Junior Alex Hoffmann had the opportunity to intern with the Navy Research Enterprise Internship program last summer. Biology professor Frank Caccavo introduced Hoffmann, who is majoring in biology with a pre-med track, to the program. “I didn’t think I would get it. It was intimidating,” Hoffmann said. “Then Dr. Vijay Singh called and said ‘Are you fully committed to AFRRI?’”
Singh is a principal investigator at the Armed Forces Radiobiology Research Institute (AFRRI). The AFRRI offered Hoffmann to partake in a ten-week program to research and apply molecular biology techniques to study radiation countermeasures for the protection of soldiers and civilians who are exposed to acute radiation syndrome. Hoffmann saw the immense opportunity he was given and packed his bags to see new sights—Bethesda, Maryland.
The main purpose for those studies is to research radiation cases such as Chernobyl in 1984 and Fukushima in 2011 in order to treat radiation exposure in the chances that another disaster occurs.
Radiation poisoning is a tragic and painful death, Hoffmann said. An individual suffers for about a week or so due to the loss of cells in the blood and the intestines. Since the white blood cells are attacked and killed, the individual is more prone to obtaining diseases and infections through bacteria.
“I was given a lot of freedom by Dr. Singh, who gave me a structured environment and all the resources I needed to conduct my research,” Hoffmann said.
Hoffmann was allowed to work on his mentor’s previous research and work with information on a secret clearance.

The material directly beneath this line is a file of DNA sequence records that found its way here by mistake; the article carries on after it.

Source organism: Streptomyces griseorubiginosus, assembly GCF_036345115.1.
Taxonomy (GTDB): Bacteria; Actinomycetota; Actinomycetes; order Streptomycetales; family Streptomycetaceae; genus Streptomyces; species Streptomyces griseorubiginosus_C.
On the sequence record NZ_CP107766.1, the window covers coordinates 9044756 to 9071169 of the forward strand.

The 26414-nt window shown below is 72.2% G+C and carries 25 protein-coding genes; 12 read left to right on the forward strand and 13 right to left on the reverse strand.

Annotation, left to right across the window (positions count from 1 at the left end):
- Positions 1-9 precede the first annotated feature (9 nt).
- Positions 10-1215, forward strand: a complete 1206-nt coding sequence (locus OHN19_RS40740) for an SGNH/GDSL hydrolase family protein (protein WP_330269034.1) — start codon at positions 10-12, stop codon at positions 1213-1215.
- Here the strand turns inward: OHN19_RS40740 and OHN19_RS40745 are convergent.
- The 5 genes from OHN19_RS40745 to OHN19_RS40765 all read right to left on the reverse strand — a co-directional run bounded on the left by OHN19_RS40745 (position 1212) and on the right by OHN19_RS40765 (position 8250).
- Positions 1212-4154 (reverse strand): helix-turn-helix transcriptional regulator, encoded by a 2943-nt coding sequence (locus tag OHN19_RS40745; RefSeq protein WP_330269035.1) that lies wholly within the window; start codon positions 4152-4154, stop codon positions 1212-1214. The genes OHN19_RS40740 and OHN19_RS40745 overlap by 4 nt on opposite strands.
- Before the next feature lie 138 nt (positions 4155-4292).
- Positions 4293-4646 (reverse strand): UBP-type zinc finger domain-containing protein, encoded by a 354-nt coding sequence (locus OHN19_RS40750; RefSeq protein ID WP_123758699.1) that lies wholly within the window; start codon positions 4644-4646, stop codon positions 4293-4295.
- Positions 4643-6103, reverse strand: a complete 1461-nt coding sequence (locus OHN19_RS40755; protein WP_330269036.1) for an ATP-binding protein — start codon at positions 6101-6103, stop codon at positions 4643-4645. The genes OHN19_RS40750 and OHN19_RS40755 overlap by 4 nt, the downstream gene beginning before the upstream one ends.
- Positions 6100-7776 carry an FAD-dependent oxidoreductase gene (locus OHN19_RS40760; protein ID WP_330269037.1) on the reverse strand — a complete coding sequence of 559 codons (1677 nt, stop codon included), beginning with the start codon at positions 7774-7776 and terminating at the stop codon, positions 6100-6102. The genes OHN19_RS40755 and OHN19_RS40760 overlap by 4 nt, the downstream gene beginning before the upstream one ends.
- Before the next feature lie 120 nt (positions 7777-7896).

The experience Hoffmann gained from his internship affected not only his mindset, but his passion for helping others, he said.
“An MD/PhD opens up a lot of opportunities,” Hoffmann said, explaining how he now has the ability to put everyday medicine into practice by treating patients, while also having the ability to help further scientific research to expand the world of medicine.
Hoffmann is interested in applying to the University of Washington, Columbia University of New York, possibly Harvard and a list of other schools since the medical field is highly competitive. Additionally, the internship exposed Hoffmann to the military world for the first time, enticing him into studying at the Uniformed Services University of the Health Sciences and eventually taking the role as a general surgeon.
Hoffmann is grateful for the opportunity he was given, because without it he may not have expanded his mindset to stretch his calling for new possibilities, he said. It is important to highlight the amazing qualities internships carry for students and the many opportunities Whitworth has for its students, he said.
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